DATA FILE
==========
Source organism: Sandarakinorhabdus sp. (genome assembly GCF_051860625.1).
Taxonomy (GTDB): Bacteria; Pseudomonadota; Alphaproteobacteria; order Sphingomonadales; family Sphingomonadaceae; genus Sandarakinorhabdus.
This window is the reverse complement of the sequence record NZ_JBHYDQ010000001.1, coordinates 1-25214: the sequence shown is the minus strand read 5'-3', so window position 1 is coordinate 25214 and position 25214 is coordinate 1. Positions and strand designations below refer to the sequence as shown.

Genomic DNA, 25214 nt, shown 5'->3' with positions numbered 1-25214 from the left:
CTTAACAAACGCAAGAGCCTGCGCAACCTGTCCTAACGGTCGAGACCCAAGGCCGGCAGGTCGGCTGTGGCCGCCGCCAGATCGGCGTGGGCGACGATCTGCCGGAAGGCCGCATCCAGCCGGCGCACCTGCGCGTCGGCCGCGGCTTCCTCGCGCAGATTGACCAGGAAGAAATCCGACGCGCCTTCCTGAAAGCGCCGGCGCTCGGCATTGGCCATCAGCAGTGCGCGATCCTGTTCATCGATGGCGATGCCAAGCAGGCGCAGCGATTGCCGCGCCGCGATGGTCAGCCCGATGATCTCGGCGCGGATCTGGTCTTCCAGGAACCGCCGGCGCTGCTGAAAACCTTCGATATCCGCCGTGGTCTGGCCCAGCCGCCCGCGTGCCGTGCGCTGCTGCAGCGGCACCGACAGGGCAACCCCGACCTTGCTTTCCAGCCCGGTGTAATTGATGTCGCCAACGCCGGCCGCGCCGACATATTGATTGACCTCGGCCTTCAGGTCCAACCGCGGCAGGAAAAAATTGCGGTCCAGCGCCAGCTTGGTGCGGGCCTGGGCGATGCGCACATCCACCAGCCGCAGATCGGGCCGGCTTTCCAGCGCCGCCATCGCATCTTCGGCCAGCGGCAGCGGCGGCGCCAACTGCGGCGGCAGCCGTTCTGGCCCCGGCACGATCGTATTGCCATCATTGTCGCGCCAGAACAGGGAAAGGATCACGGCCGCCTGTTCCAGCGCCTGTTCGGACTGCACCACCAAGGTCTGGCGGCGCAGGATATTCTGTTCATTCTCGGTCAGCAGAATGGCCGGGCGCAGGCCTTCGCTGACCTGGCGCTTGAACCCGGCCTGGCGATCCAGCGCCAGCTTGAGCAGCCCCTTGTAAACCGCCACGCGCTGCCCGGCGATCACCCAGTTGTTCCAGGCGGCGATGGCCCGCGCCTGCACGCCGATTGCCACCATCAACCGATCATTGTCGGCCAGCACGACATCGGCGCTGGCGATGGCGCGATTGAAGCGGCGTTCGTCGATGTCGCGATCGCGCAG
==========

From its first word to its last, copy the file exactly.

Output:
Source organism: Sandarakinorhabdus sp. (genome assembly GCF_051860625.1).
Taxonomy (GTDB): Bacteria; Pseudomonadota; Alphaproteobacteria; order Sphingomonadales; family Sphingomonadaceae; genus Sandarakinorhabdus.
This window is the reverse complement of the sequence record NZ_JBHYDQ010000001.1, coordinates 1-25214: the sequence shown is the minus strand read 5'-3', so window position 1 is coordinate 25214 and position 25214 is coordinate 1. Positions and strand designations below refer to the sequence as shown.

Genomic DNA, 25214 nt, shown 5'->3' with positions numbered 1-25214 from the left:
CTTAACAAACGCAAGAGCCTGCGCAACCTGTCCTAACGGTCGAGACCCAAGGCCGGCAGGTCGGCTGTGGCCGCCGCCAGATCGGCGTGGGCGACGATCTGCCGGAAGGCCGCATCCAGCCGGCGCACCTGCGCGTCGGCCGCGGCTTCCTCGCGCAGATTGACCAGGAAGAAATCCGACGCGCCTTCCTGAAAGCGCCGGCGCTCGGCATTGGCCATCAGCAGTGCGCGATCCTGTTCATCGATGGCGATGCCAAGCAGGCGCAGCGATTGCCGCGCCGCGATGGTCAGCCCGATGATCTCGGCGCGGATCTGGTCTTCCAGGAACCGCCGGCGCTGCTGAAAACCTTCGATATCCGCCGTGGTCTGGCCCAGCCGCCCGCGTGCCGTGCGCTGCTGCAGCGGCACCGACAGGGCAACCCCGACCTTGCTTTCCAGCCCGGTGTAATTGATGTCGCCAACGCCGGCCGCGCCGACATATTGATTGACCTCGGCCTTCAGGTCCAACCGCGGCAGGAAAAAATTGCGGTCCAGCGCCAGCTTGGTGCGGGCCTGGGCGATGCGCACATCCACCAGCCGCAGATCGGGCCGGCTTTCCAGCGCCGCCATCGCATCTTCGGCCAGCGGCAGCGGCGGCGCCAACTGCGGCGGCAGCCGTTCTGGCCCCGGCACGATCGTATTGCCATCATTGTCGCGCCAGAACAGGGAAAGGATCACGGCCGCCTGTTCCAGCGCCTGTTCGGACTGCACCACCAAGGTCTGGCGGCGCAGGATATTCTGTTCATTCTCGGTCAGCAGAATGGCCGGGCGCAGGCCTTCGCTGACCTGGCGCTTGAACCCGGCCTGGCGATCCAGCGCCAGCTTGAGCAGCCCCTTGTAAACCGCCACGCGCTGCCCGGCGATCACCCAGTTGTTCCAGGCGGCGATGGCCCGCGCCTGCACGCCGATTGCCACCATCAACCGATCATTGTCGGCCAGCACGACATCGGCGCTGGCGATGGCGCGATTGAAGCGGCGTTCGTCGATGTCGCGATCGCGCAG